Life Coaching Stats

To those who insist that coaching results can’t be proven, the following information from CBS News might be of interest.

“Successful organizations see coaching as something much more than a perk. Done right, professional coaching can drive sales, employee engagement, creativity, workplace satisfaction, and bottom line results. Wellness programs have been shown to provide approximately a 300% return on investment (ROI). In other words, companies who spend $1 in a wellness program (i.e. exercise clubs, personal trainers, smoking cessation workshops) earn $3 as a result of decreased turnover, fewer sick days, reduced health insurance costs, etc. It’s no wonder wellness programs have experienced such tremendous growth — it makes financial sense.”

According to the Harvard Business Review, “Forty years ago, no one talked about executive coaching. Twenty years ago, coaching was mainly directed at talented but abrasive executives who were likely to be fired if something didn’t change. Today, coaching is a popular and potent solution for ensuring top performance from an organization’s most critical talent. Almost half the coaches surveyed in this study reported that they are hired primarily to work with executives on the positive side of coaching—developing high-potential talent and facilitating a transition in or up. Another 26% said that they are most often called in to act as a sounding board on organizational dynamics or strategic matters. Relatively few coaches said that organizations most often hire them to address a derailing behavior.”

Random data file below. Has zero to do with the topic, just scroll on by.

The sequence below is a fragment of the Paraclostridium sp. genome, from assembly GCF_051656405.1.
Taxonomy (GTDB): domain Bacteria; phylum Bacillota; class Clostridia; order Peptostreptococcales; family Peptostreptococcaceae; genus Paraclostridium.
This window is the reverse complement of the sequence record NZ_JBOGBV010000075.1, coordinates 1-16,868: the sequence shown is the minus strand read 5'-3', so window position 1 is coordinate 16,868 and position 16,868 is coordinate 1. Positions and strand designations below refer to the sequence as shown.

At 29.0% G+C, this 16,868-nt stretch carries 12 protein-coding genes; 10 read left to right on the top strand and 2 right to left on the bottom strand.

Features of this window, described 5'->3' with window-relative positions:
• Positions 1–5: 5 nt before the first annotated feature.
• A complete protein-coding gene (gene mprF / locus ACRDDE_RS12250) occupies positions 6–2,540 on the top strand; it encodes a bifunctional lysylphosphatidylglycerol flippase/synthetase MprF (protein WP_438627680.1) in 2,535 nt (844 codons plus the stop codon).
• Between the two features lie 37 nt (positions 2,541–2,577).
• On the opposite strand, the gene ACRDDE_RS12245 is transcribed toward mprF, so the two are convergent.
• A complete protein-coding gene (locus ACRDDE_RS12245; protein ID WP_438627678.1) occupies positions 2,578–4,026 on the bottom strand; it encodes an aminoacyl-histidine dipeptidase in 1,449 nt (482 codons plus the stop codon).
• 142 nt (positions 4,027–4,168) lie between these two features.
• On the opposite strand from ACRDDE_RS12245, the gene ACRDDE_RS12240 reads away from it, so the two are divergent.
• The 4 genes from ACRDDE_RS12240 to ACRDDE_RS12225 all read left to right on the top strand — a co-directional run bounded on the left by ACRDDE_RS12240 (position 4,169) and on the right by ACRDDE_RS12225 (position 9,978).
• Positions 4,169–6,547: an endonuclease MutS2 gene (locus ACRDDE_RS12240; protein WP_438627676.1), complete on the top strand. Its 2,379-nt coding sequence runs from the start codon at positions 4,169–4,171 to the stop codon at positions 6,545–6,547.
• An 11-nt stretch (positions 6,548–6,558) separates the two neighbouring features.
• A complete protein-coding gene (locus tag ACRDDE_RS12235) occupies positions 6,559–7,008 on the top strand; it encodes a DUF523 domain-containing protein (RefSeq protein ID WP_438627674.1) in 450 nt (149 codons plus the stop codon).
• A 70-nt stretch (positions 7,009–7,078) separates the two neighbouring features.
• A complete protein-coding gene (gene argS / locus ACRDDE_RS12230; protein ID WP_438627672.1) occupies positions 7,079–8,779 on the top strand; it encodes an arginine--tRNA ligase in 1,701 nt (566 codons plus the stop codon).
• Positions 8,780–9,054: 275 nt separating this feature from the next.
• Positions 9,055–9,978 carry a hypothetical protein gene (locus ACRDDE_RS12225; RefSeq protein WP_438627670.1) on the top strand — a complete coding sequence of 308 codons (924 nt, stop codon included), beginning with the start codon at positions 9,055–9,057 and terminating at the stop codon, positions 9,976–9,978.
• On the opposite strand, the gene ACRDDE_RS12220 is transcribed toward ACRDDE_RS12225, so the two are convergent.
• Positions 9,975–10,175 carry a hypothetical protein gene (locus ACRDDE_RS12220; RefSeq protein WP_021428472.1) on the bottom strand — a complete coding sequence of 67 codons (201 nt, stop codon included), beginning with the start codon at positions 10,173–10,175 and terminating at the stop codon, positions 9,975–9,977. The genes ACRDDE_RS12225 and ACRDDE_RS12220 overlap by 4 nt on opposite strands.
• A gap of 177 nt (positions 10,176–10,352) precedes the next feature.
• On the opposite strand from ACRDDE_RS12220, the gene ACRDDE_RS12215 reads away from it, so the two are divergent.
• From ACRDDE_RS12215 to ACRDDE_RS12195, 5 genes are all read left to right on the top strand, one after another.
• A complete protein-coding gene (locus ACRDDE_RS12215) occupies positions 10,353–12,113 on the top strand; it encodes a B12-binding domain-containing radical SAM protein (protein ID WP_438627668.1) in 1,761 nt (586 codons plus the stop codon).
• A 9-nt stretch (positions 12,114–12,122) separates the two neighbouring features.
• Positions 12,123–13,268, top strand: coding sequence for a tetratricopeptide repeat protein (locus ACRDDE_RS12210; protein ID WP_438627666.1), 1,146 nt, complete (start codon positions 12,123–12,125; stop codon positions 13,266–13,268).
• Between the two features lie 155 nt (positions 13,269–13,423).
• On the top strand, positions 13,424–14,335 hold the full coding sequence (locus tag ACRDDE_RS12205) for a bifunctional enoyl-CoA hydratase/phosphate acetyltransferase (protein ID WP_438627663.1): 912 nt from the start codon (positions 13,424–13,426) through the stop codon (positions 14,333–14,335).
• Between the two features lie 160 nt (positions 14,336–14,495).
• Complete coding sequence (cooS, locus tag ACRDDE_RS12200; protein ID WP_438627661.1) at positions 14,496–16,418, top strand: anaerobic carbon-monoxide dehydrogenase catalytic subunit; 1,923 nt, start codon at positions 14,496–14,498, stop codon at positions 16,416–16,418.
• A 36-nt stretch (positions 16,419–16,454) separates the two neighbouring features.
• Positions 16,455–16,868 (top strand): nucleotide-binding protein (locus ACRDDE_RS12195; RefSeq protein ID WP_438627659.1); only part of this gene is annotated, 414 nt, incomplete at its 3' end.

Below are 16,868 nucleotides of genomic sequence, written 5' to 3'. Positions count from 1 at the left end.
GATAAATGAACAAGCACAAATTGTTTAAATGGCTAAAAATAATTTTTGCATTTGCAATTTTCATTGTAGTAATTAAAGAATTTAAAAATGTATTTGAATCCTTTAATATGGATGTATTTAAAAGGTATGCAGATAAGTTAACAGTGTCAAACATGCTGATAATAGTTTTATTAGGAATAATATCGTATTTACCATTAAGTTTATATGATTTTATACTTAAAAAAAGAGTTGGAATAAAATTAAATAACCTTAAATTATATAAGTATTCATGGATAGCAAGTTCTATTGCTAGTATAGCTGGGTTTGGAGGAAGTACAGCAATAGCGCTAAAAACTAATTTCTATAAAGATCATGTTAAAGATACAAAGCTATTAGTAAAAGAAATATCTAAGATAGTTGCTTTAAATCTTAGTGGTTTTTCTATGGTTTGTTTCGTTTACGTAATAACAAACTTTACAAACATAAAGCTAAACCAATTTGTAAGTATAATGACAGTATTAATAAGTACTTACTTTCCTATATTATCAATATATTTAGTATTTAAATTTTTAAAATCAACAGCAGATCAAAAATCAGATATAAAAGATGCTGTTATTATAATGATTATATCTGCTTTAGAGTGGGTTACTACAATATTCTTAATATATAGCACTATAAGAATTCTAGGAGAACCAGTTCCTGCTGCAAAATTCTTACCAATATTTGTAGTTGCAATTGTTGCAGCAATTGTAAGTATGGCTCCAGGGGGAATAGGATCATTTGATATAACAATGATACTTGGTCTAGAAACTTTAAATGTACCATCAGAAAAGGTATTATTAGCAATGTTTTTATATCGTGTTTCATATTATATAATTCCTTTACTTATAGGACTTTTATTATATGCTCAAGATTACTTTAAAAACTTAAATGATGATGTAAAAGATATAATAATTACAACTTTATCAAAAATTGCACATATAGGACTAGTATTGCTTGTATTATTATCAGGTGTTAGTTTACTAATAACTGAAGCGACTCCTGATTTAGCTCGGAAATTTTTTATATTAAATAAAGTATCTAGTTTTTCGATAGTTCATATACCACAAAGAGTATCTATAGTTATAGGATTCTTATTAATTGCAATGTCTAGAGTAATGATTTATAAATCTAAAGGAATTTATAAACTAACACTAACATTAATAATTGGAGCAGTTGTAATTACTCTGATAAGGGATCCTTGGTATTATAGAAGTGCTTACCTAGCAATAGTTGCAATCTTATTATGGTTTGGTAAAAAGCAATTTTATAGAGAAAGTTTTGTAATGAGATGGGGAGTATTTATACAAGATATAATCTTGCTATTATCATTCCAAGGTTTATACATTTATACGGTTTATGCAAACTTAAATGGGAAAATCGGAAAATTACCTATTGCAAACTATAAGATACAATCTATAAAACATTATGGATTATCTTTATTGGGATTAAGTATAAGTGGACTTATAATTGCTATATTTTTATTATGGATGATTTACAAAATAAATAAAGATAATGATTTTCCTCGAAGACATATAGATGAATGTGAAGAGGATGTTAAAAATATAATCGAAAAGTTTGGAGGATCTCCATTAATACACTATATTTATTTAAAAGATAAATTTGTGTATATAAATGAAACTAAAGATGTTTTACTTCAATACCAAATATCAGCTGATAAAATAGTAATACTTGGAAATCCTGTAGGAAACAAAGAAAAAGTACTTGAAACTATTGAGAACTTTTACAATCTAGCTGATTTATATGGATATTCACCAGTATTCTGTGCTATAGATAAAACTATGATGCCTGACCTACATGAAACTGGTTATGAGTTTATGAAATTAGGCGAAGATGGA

In addition, according to CBS News, “Coaching is good for anyone who is motivated to create a better life.”

Gone is the stigma of days gone by linking coaching to therapy. Now coaching is actually seen as a perk and in some circles—including the corporate world—coaching is looked upon as a status symbol.

The same CBS News article goes on to state, “Companies across the board are similarly opting for coaching to help their high-potential executives perform in larger, rapidly-changing roles in a globalized world.”

The article continues, “More and more companies are recognizing the powerful benefits of providing coaching to rank and file employees. For example, online shoe and clothing company, known for their outstanding commitment to creating a culture of unparalleled customer service, has a full-time goals coach who works with any employee—not just management—on helping them create better lives.”

The CBS News article sums it up by adding, “Good coaching focuses on an individual’s strengths and aims to help the client achieve what they want more of in life and at work. The goal? To help the client identify and achieve their greater goals and to help them live a better life. A good coach isn’t there to “fix” anyone, but to help the client navigate toward a more engaged and compelling future.”

Another thing to keep in mind is the investment you will make once you’ve identified the right coach. According to the Harvard Business Review, coaches can run anywhere from about $200 per hour to $3,500 per hour, although the median hourly cost of coaching is $500. The Harvard Business Review states, “Most often you can expect to pay about $500 an hour—the cost of a top psychiatrist in Manhattan.”